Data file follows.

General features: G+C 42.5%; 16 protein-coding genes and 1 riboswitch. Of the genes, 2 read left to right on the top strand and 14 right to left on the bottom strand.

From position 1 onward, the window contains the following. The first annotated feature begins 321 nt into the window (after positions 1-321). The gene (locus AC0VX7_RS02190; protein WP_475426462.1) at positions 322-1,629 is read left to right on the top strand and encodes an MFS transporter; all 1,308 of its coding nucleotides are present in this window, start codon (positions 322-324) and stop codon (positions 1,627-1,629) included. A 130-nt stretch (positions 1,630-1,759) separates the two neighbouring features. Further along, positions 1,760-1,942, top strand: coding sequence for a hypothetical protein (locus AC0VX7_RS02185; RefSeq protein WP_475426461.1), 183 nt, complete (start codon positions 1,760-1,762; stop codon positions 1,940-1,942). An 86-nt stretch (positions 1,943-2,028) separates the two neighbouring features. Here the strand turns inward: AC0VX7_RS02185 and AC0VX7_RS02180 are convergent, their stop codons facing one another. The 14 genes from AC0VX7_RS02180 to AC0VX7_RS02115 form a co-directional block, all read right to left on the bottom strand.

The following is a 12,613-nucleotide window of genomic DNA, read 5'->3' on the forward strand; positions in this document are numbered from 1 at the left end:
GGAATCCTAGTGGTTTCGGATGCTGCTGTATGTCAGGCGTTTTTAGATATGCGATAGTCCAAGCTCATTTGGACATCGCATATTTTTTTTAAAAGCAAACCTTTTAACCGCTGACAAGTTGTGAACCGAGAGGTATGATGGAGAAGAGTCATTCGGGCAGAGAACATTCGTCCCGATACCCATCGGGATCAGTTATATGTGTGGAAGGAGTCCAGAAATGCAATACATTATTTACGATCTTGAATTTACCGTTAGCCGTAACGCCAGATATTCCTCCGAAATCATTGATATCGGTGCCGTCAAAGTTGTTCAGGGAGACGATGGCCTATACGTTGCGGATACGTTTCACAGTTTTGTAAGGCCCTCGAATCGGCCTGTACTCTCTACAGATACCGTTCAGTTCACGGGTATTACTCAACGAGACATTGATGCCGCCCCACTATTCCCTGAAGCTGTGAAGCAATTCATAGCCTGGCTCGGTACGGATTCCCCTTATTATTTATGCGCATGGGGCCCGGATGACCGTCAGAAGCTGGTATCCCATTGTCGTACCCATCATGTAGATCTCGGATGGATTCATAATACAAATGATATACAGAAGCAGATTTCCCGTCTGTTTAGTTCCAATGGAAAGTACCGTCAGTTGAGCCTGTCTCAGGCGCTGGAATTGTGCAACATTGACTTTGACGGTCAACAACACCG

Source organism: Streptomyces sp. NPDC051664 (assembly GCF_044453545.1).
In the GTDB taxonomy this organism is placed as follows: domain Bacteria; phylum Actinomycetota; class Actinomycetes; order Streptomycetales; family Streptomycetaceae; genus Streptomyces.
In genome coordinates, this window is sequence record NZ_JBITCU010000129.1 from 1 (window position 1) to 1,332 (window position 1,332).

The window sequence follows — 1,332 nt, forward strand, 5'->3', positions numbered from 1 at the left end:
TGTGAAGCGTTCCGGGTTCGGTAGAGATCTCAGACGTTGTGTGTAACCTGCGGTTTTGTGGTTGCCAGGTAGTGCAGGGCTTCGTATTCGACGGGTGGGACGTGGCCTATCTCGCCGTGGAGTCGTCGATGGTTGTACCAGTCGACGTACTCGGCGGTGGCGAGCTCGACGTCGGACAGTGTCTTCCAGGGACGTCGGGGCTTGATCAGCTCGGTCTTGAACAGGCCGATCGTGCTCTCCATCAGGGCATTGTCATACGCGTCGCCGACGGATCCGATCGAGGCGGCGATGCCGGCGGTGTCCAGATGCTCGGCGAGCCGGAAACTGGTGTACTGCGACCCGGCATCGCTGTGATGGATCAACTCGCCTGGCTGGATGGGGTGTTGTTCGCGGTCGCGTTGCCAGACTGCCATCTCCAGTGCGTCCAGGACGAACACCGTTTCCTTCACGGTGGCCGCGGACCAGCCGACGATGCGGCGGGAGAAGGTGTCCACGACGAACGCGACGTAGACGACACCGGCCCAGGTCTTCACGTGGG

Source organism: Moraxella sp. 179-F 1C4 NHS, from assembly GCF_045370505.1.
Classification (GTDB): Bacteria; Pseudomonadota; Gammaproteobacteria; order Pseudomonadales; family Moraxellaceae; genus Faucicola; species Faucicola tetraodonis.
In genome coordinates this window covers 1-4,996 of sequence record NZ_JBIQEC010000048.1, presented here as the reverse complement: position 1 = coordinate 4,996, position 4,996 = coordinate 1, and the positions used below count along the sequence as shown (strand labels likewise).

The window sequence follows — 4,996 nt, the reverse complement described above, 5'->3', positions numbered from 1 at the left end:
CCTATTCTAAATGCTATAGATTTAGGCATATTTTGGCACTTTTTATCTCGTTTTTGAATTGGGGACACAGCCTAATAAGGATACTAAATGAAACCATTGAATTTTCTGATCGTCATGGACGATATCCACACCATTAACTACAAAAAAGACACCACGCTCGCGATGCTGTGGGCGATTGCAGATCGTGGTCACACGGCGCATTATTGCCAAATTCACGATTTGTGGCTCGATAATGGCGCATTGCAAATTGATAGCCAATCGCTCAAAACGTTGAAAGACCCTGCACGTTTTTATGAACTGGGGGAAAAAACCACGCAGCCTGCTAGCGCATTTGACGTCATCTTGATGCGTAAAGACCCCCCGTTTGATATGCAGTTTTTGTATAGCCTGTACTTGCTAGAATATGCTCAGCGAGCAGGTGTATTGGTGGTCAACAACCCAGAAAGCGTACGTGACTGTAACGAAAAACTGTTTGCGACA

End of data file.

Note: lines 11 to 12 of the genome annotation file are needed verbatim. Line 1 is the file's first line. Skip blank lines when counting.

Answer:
Classification (GTDB): Bacteria; Pseudomonadota; Gammaproteobacteria; order Pseudomonadales; family Moraxellaceae; genus Faucicola; species Faucicola tetraodonis.
In genome coordinates this window covers 1-4,996 of sequence record NZ_JBIQEC010000048.1, presented here as the reverse complement: position 1 = coordinate 4,996, position 4,996 = coordinate 1, and the positions used below count along the sequence as shown (strand labels likewise).